It’s famous for its roundabouts and statues of concrete cows. But country town of Milton Keynes now has another claim to fame — a trundling army of shopping delivery robots.
The six-wheeled automated vehicles, launched three years ago, barely get a second glance as they ply the residential streets, some 80 kilometres (49 miles) north of London.
Numbers have grown to 200 in Milton Keynes and nearby Northampton, which introduced the service in 2020, with plans for as many as 500 to be in action in five more places across the country.
According to the robots’ operators, the squat white machines came into their own when Britain locked down last year as coronavirus hit the country.
“Everyone was so in need of contactless delivery during the pandemic,” Andrew Curtis, head of UK operations at Starship Technologies, told AFP.
The US company, which has quadrupled its deliveries within the UK, now makes 1,000 deliveries every day.
“Demand hasn’t dropped off,” Curtis said, adding that as stay-at-home restrictions were lifted, users became more willing to undertake the technology.
The company has signed a brand new agreement with longstanding partner the Co-op Group’s chain of supermarkets, to produce 300 new robots by the top of the year and triple deliveries.
In front of 1 of the retailer’s shops in Milton Keynes, which was the primary to use the delivery machines in 2018, a dozen robots are ready and waiting.
With their antenna topped with an orange flag to help visibility, they give the impression of being almost sort of a queue of empty bumper cars.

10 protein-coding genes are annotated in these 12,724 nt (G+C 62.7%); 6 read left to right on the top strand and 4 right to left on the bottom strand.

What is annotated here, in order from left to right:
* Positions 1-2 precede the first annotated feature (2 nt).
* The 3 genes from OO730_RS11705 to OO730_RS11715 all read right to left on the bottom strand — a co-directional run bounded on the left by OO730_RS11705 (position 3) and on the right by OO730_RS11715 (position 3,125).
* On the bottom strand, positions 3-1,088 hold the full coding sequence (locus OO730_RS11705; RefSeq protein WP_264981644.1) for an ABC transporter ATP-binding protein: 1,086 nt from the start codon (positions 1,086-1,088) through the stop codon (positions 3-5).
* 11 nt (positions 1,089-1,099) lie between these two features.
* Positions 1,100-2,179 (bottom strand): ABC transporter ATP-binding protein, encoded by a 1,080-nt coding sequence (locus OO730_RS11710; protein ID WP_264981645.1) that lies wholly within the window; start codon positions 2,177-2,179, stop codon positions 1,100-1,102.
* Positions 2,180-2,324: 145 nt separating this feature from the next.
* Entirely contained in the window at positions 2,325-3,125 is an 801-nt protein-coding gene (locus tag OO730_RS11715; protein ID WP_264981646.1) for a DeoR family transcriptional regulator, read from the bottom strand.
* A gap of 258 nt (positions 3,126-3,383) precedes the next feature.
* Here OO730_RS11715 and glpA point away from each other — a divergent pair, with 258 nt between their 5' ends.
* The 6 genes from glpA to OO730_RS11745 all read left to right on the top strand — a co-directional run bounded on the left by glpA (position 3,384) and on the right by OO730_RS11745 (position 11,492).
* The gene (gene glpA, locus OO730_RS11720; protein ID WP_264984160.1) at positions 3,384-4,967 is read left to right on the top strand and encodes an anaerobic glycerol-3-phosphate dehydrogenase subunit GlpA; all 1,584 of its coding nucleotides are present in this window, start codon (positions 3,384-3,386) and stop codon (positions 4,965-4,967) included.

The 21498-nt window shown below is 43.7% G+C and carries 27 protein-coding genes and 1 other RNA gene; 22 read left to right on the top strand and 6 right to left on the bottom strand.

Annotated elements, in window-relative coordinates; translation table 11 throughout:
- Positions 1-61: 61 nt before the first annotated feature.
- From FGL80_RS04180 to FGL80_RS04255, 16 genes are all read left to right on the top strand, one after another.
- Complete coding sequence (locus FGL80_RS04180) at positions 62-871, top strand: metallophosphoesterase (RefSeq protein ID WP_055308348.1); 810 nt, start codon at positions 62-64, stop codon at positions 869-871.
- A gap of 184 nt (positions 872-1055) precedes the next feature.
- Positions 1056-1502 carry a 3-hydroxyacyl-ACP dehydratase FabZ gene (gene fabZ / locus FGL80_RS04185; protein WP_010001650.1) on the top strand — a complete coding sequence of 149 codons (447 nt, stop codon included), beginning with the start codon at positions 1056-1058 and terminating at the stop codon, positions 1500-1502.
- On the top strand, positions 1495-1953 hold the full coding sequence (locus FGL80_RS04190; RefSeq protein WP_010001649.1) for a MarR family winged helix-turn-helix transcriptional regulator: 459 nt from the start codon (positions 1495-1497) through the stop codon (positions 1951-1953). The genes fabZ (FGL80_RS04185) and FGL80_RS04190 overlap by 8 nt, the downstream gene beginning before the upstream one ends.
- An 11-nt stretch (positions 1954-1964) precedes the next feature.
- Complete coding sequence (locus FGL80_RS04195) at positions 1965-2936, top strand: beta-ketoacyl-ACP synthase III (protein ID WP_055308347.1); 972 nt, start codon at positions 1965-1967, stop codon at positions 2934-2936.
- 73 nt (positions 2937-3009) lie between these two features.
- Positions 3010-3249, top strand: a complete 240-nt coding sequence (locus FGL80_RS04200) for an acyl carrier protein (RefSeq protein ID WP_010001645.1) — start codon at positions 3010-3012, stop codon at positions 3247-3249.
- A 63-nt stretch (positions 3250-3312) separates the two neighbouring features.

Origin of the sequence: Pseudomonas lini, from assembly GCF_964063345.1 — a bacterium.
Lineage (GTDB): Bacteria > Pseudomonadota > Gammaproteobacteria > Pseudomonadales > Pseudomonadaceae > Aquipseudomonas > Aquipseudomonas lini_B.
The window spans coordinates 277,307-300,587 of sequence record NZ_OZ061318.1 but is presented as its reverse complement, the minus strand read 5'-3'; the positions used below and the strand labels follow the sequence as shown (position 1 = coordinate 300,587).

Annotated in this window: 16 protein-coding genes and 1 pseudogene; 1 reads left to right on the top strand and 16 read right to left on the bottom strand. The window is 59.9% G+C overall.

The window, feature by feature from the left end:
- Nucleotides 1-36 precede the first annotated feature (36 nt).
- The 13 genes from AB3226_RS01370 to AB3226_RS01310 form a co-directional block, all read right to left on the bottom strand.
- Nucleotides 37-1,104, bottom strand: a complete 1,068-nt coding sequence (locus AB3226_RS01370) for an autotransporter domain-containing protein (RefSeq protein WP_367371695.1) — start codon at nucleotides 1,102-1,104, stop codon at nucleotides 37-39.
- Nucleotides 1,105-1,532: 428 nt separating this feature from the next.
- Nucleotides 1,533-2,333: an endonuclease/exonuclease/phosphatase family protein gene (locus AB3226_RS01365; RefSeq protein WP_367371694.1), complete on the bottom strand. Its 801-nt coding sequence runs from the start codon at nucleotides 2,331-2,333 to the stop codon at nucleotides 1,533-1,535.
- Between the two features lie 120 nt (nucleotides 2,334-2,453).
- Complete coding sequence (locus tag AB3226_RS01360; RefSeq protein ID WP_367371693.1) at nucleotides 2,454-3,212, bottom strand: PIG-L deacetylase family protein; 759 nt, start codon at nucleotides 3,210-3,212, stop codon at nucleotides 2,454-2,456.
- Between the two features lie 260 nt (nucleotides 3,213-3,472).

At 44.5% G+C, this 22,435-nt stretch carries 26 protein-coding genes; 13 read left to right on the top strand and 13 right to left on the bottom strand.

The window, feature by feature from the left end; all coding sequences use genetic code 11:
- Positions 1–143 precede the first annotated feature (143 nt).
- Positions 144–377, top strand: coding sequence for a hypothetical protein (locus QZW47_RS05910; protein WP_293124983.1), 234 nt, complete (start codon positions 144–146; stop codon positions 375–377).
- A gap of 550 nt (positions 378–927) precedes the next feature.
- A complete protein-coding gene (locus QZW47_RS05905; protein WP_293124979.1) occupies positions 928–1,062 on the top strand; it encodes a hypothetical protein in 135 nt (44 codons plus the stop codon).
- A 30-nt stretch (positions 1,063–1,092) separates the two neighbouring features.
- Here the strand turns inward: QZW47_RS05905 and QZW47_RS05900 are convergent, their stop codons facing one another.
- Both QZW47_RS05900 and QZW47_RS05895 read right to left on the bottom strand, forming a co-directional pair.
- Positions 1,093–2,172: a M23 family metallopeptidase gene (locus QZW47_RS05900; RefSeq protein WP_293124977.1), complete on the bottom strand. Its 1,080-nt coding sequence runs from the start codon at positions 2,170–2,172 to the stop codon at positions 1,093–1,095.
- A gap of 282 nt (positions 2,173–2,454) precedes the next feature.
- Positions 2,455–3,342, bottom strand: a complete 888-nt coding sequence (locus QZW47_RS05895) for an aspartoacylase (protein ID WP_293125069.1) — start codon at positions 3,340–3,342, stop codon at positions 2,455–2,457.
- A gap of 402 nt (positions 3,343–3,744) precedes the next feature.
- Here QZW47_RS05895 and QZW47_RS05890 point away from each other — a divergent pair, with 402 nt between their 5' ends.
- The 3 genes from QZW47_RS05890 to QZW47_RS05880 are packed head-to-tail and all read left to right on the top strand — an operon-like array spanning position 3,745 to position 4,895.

An employee emerges from the shop and places the most recent order inside one among the robots — atiny low bag containing raspberries, yoghurt and a bouquet of flowers.
With its lid locked, the droid immediately dashes out onto the pavement. It turns and moves forward to cross the road before stopping, reversing suddenly to let a car pass.
Fitted with cameras, sensors and a loud alarm if needed, the robots — first created in 2014 by the 2 founders of Skype — are 99 percent autonomous.
But if they become stuck, an operator can take hold.
Once launched, the robot navigates the maze of fo
otpaths that wind between Milton Keynes’ red brick houses.
When the way is evident, it can reach speeds of up to 6 kilometres (nearly four miles) per hour — a touch quite an affordable walking pace.
Deliveries reach customers in but an hour.
The Co-op said the employment of the robots is environmentally friendly still as convenient, with 70 percent of Starship’s customers going without a visit within the car to a store or receiving a delivery from a fuel-powered vehicle.
Under the delivery system, the robots remain the property of Starship and orders are placed via an application they developed.
The company manages 1,000 robots, mainly in Britain and therefore the us but also in Estonia, Germany and Denmark.
The tech firm isn’t alone within the delivery robot race.
In the u. s., as an example, where it operates mainly on university campuses, it’s jockeying for position with start-ups and logistics giants like Amazon and FedEx.
As their numbers grow, the wheeled delivery drones have drawn criticism from unions, who fear they’ll take jobs from people.
The debate has made its way into US town halls, which are tasked with deciding limits on delivery journeys and rules around sharing the pavement.
“Fortunately, we’ve not had any accidents thus far,” Curtis said, adding that within the UK Starship has obtained permission from local authorities for every of its operating locations.
The robot carrying raspberries, yoghurt and flowers continues its journey, hesitating because it encounters a gaping hole, the results of ongoing road maintenance.
Roadworkers look non-plussed as they put down planks to bridge the gap.
When the delivery robot finally reaches its destination, Sheila Rose, 71, walks out of her house and unlocks it together with her smartphone, to retrieve her groceries and blooms.
“If I can use it, anyone can,” she said, leaning on a walking stick.
“Because of my pathological state, i’ve got problems getting dead set the shops,” she said, calling the robots a “godsend”.
The delivery drones became so essential to the septuagenarian that some weeks she uses them everyday. “I’ve got great-grandchildren. and that they find it irresistible,” she added.